The news is not good when it comes to cash-in-transit (CIT) security. It seems the criminal syndicates are really upping their game after a period in which these heists declined. Today we have not only seen an increase in the occurrence of these attacks, but also in the violence used.
To get an idea of what is happening in the industry in South Africa, Hi-Tech Security Solutions asked some CIT experts for their take on the situation and to tell us what they are doing in response to these new threats.
We spoke to Arthur Gibson, Fidelity Security Group cash solutions executive and Wahl Bartmann, Fidelity Security Group chief executive, as well as Richard Phillips, joint CEO of Cash Connect and an expert in cash management and logistics.
The reality on the ground
Bartmann says, according to the latest stats released by SABRIC (The South African Banking Risk Information Centre) there was a 43% increase in cash-in-transit attacks between January and November 2017 when compared to 2016. This effectively equates to almost one cash-in-transit incident experienced per day in 2017.
“Unfortunately, the increase in crime, coupled with high unemployment is impacting on the number of robberies and heists. We have also seen a move from urban areas, where we have clamped down quite substantially, to the more outlying areas.”
He says of more concern is that these highly organised criminals that perpetrate these crimes often use explosives as part of their modus operandi. “Generally, large groups of criminals are heavily armed with automatic rifles, often driving stolen luxury vehicles. They force the cash-in-transit armoured vehicle to a stop and then use the explosives to access the vaults on the vehicle. The use of explosives is highly concerning, when one considers how regulated the industry is.”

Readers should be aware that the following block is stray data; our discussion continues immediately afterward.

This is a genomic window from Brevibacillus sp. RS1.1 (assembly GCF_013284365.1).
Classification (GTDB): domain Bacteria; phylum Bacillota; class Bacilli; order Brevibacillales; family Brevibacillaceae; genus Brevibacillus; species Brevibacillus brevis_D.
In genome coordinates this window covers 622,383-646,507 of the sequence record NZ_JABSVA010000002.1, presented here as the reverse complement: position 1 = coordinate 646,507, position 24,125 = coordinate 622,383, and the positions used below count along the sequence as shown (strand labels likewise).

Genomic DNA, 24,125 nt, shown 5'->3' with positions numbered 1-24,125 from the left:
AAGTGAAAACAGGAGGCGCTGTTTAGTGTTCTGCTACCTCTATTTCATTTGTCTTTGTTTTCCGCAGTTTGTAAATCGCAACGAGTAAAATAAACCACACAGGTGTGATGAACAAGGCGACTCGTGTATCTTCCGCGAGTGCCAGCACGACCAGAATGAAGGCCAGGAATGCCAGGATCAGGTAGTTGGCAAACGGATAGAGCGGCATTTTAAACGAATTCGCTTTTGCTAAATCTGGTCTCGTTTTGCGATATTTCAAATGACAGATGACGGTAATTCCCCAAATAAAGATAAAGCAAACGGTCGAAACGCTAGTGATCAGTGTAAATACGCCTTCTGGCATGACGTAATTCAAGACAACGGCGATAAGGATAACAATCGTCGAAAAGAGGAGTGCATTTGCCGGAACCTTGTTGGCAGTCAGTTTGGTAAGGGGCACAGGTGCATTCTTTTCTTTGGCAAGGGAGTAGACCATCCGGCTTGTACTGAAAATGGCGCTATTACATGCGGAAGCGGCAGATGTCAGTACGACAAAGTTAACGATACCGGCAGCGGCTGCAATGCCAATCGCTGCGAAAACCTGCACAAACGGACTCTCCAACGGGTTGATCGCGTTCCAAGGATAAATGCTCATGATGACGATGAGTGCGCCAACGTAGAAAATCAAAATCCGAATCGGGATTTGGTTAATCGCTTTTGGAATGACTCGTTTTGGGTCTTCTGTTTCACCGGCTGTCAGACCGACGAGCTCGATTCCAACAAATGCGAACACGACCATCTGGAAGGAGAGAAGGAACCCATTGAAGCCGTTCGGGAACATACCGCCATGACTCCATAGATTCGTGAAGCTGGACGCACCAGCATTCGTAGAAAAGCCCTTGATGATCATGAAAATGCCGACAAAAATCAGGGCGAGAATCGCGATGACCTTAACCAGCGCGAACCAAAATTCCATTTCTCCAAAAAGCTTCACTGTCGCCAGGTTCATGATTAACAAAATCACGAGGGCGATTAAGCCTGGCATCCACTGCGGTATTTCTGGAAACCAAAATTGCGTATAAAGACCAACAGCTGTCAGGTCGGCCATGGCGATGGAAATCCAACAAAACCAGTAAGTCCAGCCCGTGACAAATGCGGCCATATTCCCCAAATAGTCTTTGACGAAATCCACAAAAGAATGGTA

The impact on our industry is significant in terms of loss of life as well as resource damage and the extra costs involved in protecting our assets. These incidents are also driving up the costs associated with cash, specifically around additional armed support and insurance.
Phillips echoes these sentiments. “Cash usage in South Africa as a percent of its gross domestic product (GDP) is over 58%. In the past two calendar years, the CIT sector has experienced an unprecedented increase in attacks on it. Conservatively speaking, we now know that the industry suffered at least 256 armed robbery attacks in the 2016 calendar year and 367 in the 2017 calendar year.
“Expensive vehicles and equipment were destroyed, lives lost and tens of millions of rands stolen. The broader cash industry’s re-insurance arrangements have come under pressure. Underwriters have become wary of South Africa and where policies are being renewed, they are coming at a cost.
“Equally, the pressure on the CIT companies to improve their ability to carry out their responsibilities, whether by investment in technology or tactical advancement is having an impact on the cost of the service to its customers. Overall the cost of the cash collection and distribution service to business is expected to increase by a rate that is well over inflation and both customers and suppliers who try and avoid this adjustment will become part of the problem rather than the solution.”
Why the increase in attacks?
It may be a question with no definitive answer, but when asked what the reasons behind this increase in attacks is, Phillips says there is, to an extent, some truth in the argument that robbery and theft, whether against the CIT industry or business in general has its roots in the socio-economic decline in our country. “The majority of our people are unemployed and hungry. It is a breeding ground for discontent and desperate need to survive.”